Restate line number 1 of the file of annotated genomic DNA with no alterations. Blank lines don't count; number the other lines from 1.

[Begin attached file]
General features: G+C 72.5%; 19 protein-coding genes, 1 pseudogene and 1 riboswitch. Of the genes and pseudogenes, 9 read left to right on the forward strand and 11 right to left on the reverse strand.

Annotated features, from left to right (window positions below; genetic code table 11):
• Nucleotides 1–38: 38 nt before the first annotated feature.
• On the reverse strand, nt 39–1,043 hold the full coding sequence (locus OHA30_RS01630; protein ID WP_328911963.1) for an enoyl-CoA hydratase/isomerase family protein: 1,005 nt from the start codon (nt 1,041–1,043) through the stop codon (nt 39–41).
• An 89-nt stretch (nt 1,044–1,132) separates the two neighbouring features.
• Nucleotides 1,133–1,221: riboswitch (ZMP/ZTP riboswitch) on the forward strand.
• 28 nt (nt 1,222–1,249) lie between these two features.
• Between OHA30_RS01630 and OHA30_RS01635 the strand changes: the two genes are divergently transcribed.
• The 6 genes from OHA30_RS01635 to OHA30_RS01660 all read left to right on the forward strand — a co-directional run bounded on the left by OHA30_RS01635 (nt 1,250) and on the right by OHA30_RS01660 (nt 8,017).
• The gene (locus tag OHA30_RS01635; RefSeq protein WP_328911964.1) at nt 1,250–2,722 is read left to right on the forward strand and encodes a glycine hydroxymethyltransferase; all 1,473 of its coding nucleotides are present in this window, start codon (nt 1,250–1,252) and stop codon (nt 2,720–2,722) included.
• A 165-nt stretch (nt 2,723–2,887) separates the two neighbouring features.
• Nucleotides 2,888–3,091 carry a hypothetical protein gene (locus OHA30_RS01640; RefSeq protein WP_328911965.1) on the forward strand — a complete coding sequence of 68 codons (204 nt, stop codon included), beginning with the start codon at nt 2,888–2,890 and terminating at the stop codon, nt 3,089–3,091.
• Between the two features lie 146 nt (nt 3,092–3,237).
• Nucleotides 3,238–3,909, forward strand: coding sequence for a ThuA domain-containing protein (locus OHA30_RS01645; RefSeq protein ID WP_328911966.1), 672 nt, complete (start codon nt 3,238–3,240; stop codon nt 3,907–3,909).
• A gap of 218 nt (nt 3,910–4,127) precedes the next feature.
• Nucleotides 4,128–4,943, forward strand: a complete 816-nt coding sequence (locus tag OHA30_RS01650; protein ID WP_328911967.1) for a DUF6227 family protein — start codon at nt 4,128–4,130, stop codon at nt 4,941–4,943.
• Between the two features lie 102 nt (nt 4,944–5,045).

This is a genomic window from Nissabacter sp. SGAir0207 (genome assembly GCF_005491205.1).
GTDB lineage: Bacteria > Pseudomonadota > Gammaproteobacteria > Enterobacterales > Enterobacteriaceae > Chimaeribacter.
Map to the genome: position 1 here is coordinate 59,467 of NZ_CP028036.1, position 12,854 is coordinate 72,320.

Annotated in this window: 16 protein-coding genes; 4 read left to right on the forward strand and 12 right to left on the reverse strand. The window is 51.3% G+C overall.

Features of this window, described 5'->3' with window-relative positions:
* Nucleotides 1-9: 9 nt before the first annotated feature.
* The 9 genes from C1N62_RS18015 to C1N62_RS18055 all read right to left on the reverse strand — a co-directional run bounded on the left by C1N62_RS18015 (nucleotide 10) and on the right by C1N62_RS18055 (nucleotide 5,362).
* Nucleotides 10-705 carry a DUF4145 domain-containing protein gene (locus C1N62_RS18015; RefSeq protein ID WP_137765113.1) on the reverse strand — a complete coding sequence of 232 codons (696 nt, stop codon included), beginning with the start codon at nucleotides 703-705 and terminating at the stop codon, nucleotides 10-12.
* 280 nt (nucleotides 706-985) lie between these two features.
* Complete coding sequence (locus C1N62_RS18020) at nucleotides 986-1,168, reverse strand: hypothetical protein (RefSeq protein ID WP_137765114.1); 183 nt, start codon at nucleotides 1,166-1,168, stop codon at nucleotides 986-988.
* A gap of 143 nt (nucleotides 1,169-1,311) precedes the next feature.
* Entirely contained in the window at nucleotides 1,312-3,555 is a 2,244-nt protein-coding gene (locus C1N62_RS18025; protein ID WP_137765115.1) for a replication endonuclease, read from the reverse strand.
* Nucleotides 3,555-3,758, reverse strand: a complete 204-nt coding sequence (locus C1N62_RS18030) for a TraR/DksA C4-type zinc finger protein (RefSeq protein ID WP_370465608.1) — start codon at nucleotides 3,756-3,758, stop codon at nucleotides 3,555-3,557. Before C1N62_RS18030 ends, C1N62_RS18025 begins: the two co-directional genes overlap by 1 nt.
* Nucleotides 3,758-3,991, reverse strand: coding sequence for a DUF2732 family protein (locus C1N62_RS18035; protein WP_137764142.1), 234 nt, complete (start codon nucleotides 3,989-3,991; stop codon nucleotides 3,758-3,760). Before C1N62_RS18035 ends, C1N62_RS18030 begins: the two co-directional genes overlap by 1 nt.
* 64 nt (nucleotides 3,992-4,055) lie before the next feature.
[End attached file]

General features: G+C 72.5%; 19 protein-coding genes, 1 pseudogene and 1 riboswitch. Of the genes and pseudogenes, 9 read left to right on the forward strand and 11 right to left on the reverse strand.